“The best measure of affordability is the ratio of house price to household income; prior to 2000, this ratio seldom rose about three times, fluctuating between two and three for decades. In the U.S., just prior to their crash, that ratio hit 4.4 times and then dropped down to about 2.5 and now is at three,” Hilliard MacBeth, portfolio manager with Richardson GMP and author of When the Bubble Bursts: Surviving the Canadian Real Estate Crash
told our sister publication, CREW. “In Canada the average ratio today is about five times, with Vancouver over 10 times and Toronto about six times. To get back to three times the average ratio would have to drop about 40 per cent, from five to three, or in the case of Toronto 50 per cent from six to three.”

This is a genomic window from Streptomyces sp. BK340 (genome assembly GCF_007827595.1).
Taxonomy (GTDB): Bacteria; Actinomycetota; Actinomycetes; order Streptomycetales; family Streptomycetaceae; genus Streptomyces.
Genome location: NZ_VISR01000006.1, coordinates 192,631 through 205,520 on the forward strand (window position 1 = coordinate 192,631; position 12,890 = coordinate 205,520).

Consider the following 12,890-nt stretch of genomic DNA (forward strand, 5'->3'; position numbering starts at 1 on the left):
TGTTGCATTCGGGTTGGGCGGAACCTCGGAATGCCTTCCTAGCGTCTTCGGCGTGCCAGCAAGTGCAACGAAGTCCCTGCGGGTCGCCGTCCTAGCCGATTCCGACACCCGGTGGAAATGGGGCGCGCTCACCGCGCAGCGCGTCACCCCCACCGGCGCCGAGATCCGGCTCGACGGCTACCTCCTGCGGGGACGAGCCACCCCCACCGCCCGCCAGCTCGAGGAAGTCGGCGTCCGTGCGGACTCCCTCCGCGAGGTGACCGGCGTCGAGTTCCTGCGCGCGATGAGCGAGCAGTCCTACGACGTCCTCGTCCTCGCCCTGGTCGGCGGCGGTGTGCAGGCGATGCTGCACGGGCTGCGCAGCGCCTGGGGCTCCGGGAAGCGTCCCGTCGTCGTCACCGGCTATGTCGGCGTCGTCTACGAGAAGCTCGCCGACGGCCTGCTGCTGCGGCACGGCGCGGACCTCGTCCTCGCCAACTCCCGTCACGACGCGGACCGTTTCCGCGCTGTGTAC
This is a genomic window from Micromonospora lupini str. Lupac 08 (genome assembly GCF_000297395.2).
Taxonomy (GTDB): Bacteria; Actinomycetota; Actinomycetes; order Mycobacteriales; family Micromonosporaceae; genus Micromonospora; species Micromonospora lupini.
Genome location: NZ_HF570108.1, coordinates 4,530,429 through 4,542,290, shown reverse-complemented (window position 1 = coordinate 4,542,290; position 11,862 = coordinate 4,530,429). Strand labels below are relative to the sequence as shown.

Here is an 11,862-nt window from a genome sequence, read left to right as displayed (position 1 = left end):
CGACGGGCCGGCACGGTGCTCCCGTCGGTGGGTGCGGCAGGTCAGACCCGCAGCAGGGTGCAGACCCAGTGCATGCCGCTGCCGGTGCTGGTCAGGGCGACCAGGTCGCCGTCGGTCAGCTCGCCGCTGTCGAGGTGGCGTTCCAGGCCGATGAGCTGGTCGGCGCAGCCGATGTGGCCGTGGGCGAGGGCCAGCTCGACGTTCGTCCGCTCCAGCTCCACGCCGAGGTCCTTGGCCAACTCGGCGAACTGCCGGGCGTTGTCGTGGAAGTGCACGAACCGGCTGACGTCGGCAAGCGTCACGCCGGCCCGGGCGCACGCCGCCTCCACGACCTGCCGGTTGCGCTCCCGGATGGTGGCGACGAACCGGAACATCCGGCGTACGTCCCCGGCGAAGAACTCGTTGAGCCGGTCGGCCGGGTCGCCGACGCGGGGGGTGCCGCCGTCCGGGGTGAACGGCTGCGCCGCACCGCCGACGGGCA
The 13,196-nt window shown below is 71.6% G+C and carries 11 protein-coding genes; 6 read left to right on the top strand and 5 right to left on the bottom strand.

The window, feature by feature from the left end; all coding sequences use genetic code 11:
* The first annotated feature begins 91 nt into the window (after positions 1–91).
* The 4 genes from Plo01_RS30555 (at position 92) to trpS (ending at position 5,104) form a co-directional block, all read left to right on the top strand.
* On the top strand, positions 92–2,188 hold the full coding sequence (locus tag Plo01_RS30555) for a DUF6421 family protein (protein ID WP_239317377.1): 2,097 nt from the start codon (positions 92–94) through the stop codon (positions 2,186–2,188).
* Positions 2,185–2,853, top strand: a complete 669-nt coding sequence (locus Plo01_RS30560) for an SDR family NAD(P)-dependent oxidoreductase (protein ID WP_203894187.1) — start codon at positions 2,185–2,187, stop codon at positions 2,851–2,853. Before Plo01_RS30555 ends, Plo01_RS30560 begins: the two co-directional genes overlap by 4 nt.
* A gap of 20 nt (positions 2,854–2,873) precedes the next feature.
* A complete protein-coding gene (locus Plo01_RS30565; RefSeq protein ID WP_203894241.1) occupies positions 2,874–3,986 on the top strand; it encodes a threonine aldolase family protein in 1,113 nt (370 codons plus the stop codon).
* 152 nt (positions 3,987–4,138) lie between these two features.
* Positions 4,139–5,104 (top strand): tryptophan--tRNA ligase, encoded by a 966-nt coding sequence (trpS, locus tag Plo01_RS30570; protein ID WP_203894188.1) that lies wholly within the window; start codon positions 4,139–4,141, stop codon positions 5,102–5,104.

The bold prediction drew the ire
of MortgageBrokerNews.ca readers Wednesday night.
But according to MacBeth, Canada’s housing market entered a bubble in 2000 and has been inflated by rising commodity prices; which is a risk to homeowners, with household debt almost doubling from 2005 to 2015.
It’s a controversial stance, but the analyst predicting a 40-50 per cent price correction explained how he arrived at his dire estimation.